The 59th Venice Biennale is just around the corner, and after the past two years, the “highly anticipated” doesn’t seem to be cutting it entirely. Soon, the labyrinth of waterways will be packed with art-hungry crowds as the global art world once again descends upon the world’s most prestigious art event (23 April to 27 November 2022).
Cecilia Alemani to host central exhibition ‘The Milk of Dreams’ at Arsenal and Giardini, named after surrealist icon Lay A book by Leonora Carrington, the surrounding palazzo is full of world-class Venice Biennale accessory events.
There will also be a number of firsts this year. Eight countries – Cameroon, Kazakhstan, Kyrgyz Republic, Namibia, Nepal, Oman, Uganda and Uzbekistan – will debut at the Venice Biennale, while the Nordic Pavilion will be taken over by indigenous Sami artists for the first time.
With more than 90 national pavilions at Giardini and Arsenale this year, reducing our must-sees isn’t the easiest task, but here’s what we’re most excited about:
The 59th Venice Biennale: the best choices for the national pavilion in 2022
Germany: Maria Eichhorn
Maria Eichhorn, Maria Eichhorn Aktiengesellschaft [Maria Eichhorn Public Limited Company], 2002, detail, exhibition view, Documenta11, Kassel, Maria Eichhorn / VG Bild-Kunst, Bonn 2021. Photography: Werner Maschmann
Known for her deft wit and stunning conceptualism, Maria Eichhorn is sure to stop and think at Giardini this year. If her acquisition of the German Pavilion is similar to her 2016 show at Chisenhale Gallery (the artist simply closed the non-profit space to offer employees 5 weeks, 25 days and 175 hours of paid leave), or at Documenta11 (for which she Setting up a public limited company where the company itself is the sole shareholder and is prohibited from increasing capital), we needed something special.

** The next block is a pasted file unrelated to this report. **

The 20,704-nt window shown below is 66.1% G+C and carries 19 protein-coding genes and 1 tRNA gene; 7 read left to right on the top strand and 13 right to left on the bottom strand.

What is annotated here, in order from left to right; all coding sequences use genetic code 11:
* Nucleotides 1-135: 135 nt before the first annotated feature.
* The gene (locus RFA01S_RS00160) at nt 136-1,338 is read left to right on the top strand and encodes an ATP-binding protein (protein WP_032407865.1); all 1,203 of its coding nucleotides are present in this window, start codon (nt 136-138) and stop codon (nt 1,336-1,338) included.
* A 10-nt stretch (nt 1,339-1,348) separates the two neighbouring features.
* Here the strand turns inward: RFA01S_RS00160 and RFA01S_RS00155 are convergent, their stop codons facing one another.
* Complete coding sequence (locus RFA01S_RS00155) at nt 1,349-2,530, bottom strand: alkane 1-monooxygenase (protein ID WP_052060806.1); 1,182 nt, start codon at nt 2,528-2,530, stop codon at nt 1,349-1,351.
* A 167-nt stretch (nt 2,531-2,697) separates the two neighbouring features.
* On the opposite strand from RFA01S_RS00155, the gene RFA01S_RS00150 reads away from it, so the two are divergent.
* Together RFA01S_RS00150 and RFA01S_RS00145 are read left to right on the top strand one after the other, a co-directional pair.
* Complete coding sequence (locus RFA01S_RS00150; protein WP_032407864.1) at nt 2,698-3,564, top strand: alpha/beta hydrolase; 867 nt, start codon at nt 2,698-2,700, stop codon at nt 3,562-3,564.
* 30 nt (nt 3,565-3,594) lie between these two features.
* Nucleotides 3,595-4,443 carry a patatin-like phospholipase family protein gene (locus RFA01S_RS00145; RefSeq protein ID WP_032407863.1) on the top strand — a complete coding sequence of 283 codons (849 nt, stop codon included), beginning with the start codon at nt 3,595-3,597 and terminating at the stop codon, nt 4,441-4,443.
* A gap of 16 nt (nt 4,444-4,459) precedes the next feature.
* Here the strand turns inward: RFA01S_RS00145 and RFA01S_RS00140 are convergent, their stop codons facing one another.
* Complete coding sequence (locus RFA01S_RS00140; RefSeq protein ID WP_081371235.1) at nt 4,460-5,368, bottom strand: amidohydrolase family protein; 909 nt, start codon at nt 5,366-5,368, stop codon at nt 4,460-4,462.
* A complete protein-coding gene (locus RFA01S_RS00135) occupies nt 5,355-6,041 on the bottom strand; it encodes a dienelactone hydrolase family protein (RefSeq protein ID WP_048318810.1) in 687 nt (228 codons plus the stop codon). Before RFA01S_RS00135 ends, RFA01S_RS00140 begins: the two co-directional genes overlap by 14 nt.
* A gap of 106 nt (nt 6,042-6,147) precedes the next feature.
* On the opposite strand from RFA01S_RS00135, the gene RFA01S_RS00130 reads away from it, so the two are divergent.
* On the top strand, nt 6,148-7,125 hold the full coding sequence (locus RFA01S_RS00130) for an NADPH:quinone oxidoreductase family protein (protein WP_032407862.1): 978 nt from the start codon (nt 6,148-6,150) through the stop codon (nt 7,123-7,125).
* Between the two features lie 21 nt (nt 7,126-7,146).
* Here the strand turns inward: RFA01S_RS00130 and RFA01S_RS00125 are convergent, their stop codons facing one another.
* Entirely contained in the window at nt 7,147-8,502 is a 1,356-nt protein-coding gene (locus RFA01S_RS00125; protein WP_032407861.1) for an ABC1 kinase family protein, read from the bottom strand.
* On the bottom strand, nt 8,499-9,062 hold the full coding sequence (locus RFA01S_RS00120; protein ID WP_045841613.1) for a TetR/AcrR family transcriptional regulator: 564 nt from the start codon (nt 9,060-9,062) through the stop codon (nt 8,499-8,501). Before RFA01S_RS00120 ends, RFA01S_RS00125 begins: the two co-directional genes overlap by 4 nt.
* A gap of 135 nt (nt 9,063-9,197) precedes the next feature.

UK: Sonia Boyce
Sonia Boyce, For you, only you (installation view), 2007. Three-channel video installation. 14 minutes 35 seconds © Sonia Boyce. All rights reserved, DACS/Artimage 2022. Photography Mike Pollard
Sonia Boyce’s pavilion will be a quintessentially collaborative, improvised and social practice-led installation comprising video, sound, wallpaper and sculptural objects. As the artist explains: “Few would question the enormous challenges we have faced together over the past two years. For me, in the journey of creating new works, it is the irrepressible spirit of human creativity that shines.
Hong Kong: Angie Su
Video performance photos Lauren O’s magnificent levitation Angela Su 2022 Courtesy of the artist. Photography: M+ commissioned Jialin Image
Angela Su’s multi-faceted work explores perception and the body through morphing, mixing, transformation and levitation. In addition to her pavilion exhibition, Su will present a side exhibition “Arise, Hong Kong in Venice” co-organized by M+, Hong Kong’s Museum of Global Contemporary Visual Culture, and the Hong Kong Arts Development Council (HKADC). As M+ Deputy Curator and Chief Curator Chong Dao Run said: “Su Anqi is widely known for her complex biomorphic paintings and performances, marking the maturing of Hong Kong’s art scene and its growing international recognition.”